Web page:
The story of U.S. Army commander George Armstrong Custer, a flamboyant hero of the Civil War who later fought and was exterminated with his entire command by warring Sioux and Cheyenne tribes at the battle of Little Big Horn in 1876.Written by
Jim Beaver <email@example.com>
When Fred Zinnemann was preparing his Custer movie for Fox, it was going to be called "The Day Custer Fell". This was in 1965 and Robert Mitchum was signed to play the lead, with Toshirô Mifune as Sitting Bull. Budget concerns lead to the project getting canceled. See more »
When the Scout is supposedly shot with an arrow through the neck whilst standing next to Custer, the point and notch halves of the arrow shaft can be seen springing forward and out from behind his neck on either side. See more »
Gen. George Armstrong Custer:
[after the Washita River Massacre in 1868]
Take a dispatch to General Sheridan. Despite overwhelming odds, a great victory was won here today. Factors contributing to our success were - One, the Indians were asleep, - Two, the women and children offered little resistance, - Three, the Indians are bewildered by our change of policy.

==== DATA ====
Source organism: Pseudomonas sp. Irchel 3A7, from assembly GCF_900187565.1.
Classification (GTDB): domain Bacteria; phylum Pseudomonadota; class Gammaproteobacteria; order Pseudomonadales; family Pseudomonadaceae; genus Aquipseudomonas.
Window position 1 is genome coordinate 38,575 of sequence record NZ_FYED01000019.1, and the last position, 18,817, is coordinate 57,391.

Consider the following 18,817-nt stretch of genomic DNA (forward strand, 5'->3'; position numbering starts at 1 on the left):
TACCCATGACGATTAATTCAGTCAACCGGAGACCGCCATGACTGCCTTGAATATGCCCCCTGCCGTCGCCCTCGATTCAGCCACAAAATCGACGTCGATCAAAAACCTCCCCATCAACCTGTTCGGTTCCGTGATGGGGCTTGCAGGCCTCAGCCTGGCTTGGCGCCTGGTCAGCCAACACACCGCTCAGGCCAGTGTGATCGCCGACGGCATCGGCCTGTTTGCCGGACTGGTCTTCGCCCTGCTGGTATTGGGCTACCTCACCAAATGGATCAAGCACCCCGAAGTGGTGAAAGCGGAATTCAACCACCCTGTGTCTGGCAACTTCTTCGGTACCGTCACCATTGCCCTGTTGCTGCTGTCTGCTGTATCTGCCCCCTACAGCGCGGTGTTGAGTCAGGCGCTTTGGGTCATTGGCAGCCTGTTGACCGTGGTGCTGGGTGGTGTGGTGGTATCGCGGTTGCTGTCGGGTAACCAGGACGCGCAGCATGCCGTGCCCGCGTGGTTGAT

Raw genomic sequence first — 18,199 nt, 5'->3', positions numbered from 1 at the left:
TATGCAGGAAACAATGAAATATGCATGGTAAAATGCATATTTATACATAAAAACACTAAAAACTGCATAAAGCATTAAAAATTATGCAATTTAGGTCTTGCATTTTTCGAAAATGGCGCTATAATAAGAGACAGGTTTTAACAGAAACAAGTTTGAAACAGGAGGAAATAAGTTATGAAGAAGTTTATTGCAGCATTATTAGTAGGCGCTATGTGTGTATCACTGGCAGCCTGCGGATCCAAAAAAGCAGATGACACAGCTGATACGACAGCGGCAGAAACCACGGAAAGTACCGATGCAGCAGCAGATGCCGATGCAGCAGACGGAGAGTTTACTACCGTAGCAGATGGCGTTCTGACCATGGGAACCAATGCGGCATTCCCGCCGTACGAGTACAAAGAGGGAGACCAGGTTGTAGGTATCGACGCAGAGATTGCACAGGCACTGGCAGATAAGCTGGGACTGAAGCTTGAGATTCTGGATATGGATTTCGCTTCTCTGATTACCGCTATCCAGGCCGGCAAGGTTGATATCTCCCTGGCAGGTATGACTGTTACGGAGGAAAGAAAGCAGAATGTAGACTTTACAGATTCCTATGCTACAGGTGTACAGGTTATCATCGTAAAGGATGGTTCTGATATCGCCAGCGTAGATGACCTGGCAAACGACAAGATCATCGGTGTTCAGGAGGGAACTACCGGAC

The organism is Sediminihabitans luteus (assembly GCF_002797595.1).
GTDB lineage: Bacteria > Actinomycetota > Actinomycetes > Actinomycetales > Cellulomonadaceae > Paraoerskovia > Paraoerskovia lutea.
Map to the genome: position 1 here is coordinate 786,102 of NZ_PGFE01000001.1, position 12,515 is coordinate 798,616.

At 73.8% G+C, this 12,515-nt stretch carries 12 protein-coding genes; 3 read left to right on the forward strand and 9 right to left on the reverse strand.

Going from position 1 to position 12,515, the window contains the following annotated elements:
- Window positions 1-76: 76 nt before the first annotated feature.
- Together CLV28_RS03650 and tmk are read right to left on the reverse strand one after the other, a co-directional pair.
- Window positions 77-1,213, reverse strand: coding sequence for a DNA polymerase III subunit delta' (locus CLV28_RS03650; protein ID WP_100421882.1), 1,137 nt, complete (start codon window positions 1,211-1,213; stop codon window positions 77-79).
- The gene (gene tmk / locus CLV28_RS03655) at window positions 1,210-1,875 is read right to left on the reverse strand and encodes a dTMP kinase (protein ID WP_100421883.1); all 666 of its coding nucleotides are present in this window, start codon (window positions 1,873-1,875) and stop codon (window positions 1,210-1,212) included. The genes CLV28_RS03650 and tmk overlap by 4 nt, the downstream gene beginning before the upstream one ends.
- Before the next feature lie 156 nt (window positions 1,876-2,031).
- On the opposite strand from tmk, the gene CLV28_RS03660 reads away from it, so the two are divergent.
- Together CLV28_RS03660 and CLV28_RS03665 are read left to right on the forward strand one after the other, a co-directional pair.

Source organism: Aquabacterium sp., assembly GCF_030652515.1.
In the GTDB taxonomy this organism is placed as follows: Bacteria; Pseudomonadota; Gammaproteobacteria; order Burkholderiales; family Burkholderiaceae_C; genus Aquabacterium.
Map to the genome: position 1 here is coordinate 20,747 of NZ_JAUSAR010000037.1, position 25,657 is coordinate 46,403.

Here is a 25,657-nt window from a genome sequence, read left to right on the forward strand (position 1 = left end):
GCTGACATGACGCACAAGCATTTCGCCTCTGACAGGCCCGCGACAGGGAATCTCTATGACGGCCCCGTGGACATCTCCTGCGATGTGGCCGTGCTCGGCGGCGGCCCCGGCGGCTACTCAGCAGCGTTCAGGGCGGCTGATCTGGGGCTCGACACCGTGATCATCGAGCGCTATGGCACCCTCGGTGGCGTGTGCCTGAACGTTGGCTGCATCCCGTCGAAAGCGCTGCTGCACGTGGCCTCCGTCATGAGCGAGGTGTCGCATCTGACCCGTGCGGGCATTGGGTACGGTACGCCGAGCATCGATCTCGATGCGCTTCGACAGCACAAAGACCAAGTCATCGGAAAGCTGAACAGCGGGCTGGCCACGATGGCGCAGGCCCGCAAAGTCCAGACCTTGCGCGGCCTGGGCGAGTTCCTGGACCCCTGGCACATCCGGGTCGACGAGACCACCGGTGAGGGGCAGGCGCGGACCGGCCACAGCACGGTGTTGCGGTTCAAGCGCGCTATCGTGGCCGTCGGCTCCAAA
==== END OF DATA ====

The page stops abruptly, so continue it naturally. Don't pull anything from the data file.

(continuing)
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35mm prints released in both complete and shortened versions. Some shortened versions were titled "A Good Day for Fighting". See more »
The figure of George Armstrong Custer still inspires controversy even today. Just what drove him, ambition, hubris, whatever is still being debated today. I don't think anyone has really gotten a handle on his character in any film.
This one however gives it a good try. Robert Shaw and Mary Ure play the General and his wife and she's important in the story. She outlived him by about 50 years, dying in the early Thirties. She was the custodian of the Custer legacy.
Also important in the story are General Phil Sheridan of whom Custer was a protégé of sorts. Sheridan is played here by Lawrence Tierney and he's also an interesting figure. As are Major Marcus Reno and Captain Frederick Benteen, his second and third in command played by Ty Hardin and Jeffrey Hunter. Even amateur military historians still debate about how Custer split his force in three with these other two taking significant portions of the 7th Cavalry. It was only the men who are under Custer's direct command who were annihilated at the Little Big Horn.
No one is saying that this is the ultimate Custer interpretation, but it beats Errol Flynn and Olivia DeHavilland in They Died With Their Boots On.
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